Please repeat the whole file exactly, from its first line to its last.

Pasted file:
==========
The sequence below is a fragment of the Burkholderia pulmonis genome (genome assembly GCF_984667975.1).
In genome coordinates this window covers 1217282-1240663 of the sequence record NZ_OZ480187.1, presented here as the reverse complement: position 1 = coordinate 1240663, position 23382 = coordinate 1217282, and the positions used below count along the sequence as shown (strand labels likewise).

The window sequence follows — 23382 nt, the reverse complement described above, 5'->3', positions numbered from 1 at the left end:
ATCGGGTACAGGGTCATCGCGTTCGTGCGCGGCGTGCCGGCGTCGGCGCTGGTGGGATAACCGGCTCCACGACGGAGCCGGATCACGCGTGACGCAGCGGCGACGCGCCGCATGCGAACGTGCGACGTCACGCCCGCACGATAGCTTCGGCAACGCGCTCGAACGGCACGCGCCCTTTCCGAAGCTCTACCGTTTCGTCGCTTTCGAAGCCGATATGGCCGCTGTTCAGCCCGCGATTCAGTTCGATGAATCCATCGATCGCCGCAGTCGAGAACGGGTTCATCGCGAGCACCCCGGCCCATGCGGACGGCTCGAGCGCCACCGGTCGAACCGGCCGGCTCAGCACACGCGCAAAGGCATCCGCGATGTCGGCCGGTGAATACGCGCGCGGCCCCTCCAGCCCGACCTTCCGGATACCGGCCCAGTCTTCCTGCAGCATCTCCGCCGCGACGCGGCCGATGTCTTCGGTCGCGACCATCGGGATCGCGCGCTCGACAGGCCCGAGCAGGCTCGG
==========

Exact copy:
The sequence below is a fragment of the Burkholderia pulmonis genome (genome assembly GCF_984667975.1).
In genome coordinates this window covers 1217282-1240663 of the sequence record NZ_OZ480187.1, presented here as the reverse complement: position 1 = coordinate 1240663, position 23382 = coordinate 1217282, and the positions used below count along the sequence as shown (strand labels likewise).

The window sequence follows — 23382 nt, the reverse complement described above, 5'->3', positions numbered from 1 at the left end:
ATCGGGTACAGGGTCATCGCGTTCGTGCGCGGCGTGCCGGCGTCGGCGCTGGTGGGATAACCGGCTCCACGACGGAGCCGGATCACGCGTGACGCAGCGGCGACGCGCCGCATGCGAACGTGCGACGTCACGCCCGCACGATAGCTTCGGCAACGCGCTCGAACGGCACGCGCCCTTTCCGAAGCTCTACCGTTTCGTCGCTTTCGAAGCCGATATGGCCGCTGTTCAGCCCGCGATTCAGTTCGATGAATCCATCGATCGCCGCAGTCGAGAACGGGTTCATCGCGAGCACCCCGGCCCATGCGGACGGCTCGAGCGCCACCGGTCGAACCGGCCGGCTCAGCACACGCGCAAAGGCATCCGCGATGTCGGCCGGTGAATACGCGCGCGGCCCCTCCAGCCCGACCTTCCGGATACCGGCCCAGTCTTCCTGCAGCATCTCCGCCGCGACGCGGCCGATGTCTTCGGTCGCGACCATCGGGATCGCGCGCTCGACAGGCCCGAGCAGGCTCGG